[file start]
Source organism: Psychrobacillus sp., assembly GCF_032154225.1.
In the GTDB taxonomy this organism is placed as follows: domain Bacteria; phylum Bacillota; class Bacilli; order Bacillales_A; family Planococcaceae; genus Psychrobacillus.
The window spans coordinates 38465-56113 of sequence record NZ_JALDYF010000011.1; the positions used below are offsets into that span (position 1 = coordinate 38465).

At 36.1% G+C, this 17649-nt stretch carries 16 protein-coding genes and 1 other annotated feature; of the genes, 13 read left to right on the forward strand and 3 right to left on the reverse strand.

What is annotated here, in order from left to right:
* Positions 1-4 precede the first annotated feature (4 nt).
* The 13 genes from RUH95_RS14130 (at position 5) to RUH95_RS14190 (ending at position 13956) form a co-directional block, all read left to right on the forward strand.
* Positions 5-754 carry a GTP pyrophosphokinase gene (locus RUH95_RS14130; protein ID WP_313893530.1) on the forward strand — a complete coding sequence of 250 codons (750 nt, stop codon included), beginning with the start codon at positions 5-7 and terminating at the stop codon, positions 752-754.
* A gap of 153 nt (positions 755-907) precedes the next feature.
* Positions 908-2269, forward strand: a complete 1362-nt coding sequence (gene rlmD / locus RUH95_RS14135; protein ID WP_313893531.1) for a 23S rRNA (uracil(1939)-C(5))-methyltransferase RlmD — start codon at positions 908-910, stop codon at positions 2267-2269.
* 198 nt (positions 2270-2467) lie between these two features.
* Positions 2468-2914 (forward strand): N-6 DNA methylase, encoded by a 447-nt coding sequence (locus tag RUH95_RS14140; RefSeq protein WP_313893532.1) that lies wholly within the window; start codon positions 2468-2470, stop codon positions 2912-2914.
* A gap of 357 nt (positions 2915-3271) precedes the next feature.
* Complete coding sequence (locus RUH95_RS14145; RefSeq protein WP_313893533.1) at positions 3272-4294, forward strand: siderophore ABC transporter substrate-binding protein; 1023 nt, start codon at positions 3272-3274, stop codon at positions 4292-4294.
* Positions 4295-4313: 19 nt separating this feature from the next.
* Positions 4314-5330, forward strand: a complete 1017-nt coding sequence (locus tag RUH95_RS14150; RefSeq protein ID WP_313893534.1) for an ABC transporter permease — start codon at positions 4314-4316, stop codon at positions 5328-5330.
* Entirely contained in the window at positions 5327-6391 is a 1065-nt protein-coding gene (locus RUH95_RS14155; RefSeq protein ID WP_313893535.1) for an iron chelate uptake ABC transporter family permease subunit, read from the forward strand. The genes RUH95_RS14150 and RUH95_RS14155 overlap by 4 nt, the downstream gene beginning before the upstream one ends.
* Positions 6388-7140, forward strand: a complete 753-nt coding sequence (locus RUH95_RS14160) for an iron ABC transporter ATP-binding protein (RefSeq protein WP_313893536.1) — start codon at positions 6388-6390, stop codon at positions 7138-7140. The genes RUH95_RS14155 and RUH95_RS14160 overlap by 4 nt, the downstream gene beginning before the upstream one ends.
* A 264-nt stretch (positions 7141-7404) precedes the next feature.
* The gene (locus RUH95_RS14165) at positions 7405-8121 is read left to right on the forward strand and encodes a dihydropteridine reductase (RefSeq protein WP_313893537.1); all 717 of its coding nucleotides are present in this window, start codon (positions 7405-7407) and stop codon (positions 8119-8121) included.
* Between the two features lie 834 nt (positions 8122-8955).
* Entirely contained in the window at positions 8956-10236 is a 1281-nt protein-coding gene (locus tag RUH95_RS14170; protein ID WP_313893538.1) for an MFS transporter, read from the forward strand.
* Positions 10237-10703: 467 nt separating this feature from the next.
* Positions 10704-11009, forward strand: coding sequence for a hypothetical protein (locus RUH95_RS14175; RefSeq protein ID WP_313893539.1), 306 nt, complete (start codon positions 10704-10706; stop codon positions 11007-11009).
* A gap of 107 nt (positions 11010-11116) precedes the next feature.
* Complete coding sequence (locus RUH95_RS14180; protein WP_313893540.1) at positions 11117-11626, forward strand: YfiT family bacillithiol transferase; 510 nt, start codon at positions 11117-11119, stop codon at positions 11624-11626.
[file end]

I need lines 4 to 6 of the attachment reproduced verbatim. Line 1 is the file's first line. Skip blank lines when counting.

At 36.1% G+C, this 17649-nt stretch carries 16 protein-coding genes and 1 other annotated feature; of the genes, 13 read left to right on the forward strand and 3 right to left on the reverse strand.

What is annotated here, in order from left to right:
* Positions 1-4 precede the first annotated feature (4 nt).